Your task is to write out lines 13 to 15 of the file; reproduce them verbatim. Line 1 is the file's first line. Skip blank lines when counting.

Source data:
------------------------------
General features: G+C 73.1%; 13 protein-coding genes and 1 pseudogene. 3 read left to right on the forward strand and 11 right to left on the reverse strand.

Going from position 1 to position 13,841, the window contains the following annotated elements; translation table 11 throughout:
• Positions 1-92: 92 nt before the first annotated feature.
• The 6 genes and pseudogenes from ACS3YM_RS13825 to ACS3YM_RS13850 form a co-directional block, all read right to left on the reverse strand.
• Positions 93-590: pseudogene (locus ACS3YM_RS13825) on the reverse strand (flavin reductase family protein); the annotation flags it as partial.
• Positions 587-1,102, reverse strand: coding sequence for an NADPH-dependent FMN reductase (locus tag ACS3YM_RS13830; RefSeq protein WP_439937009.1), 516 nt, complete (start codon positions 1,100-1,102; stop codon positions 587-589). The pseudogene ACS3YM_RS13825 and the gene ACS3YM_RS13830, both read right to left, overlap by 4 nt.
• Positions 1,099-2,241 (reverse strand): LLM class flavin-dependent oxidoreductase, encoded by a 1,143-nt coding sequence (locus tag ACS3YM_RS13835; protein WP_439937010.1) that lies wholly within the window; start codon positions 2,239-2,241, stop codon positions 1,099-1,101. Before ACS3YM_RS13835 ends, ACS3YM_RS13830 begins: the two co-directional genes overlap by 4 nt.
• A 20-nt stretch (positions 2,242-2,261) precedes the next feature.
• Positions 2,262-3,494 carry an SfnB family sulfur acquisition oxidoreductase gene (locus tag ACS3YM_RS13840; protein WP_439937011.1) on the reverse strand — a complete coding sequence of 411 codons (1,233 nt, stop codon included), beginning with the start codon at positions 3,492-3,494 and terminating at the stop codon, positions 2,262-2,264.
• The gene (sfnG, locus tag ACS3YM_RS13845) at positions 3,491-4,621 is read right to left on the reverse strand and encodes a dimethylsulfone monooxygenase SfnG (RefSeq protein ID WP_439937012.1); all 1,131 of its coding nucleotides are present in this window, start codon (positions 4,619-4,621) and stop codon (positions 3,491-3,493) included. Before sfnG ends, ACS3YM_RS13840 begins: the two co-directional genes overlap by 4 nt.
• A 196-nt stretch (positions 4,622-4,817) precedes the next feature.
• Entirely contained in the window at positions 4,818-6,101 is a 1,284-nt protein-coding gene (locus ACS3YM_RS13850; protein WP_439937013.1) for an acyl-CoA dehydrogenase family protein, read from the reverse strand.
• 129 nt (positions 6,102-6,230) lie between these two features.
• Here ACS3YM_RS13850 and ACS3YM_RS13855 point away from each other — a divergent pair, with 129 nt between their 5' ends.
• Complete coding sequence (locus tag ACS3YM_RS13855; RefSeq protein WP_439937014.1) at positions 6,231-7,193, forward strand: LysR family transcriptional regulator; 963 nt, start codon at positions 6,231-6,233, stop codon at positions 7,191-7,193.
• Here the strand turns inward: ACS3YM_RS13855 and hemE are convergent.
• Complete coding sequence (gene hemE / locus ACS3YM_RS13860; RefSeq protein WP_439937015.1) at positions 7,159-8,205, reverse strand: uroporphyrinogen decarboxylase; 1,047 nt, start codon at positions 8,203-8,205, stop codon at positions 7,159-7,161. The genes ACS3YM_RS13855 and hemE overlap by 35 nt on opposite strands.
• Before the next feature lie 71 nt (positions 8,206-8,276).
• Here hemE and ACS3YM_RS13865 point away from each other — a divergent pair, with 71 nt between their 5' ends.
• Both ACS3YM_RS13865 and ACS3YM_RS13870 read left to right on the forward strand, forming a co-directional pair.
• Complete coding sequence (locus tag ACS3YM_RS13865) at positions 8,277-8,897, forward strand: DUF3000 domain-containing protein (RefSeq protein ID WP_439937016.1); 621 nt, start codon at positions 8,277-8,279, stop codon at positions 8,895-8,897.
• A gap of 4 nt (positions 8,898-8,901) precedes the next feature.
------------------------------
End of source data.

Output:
• 129 nt (positions 6,102-6,230) lie between these two features.
• Here ACS3YM_RS13850 and ACS3YM_RS13855 point away from each other — a divergent pair, with 129 nt between their 5' ends.
• Complete coding sequence (locus tag ACS3YM_RS13855; RefSeq protein WP_439937014.1) at positions 6,231-7,193, forward strand: LysR family transcriptional regulator; 963 nt, start codon at positions 6,231-6,233, stop codon at positions 7,191-7,193.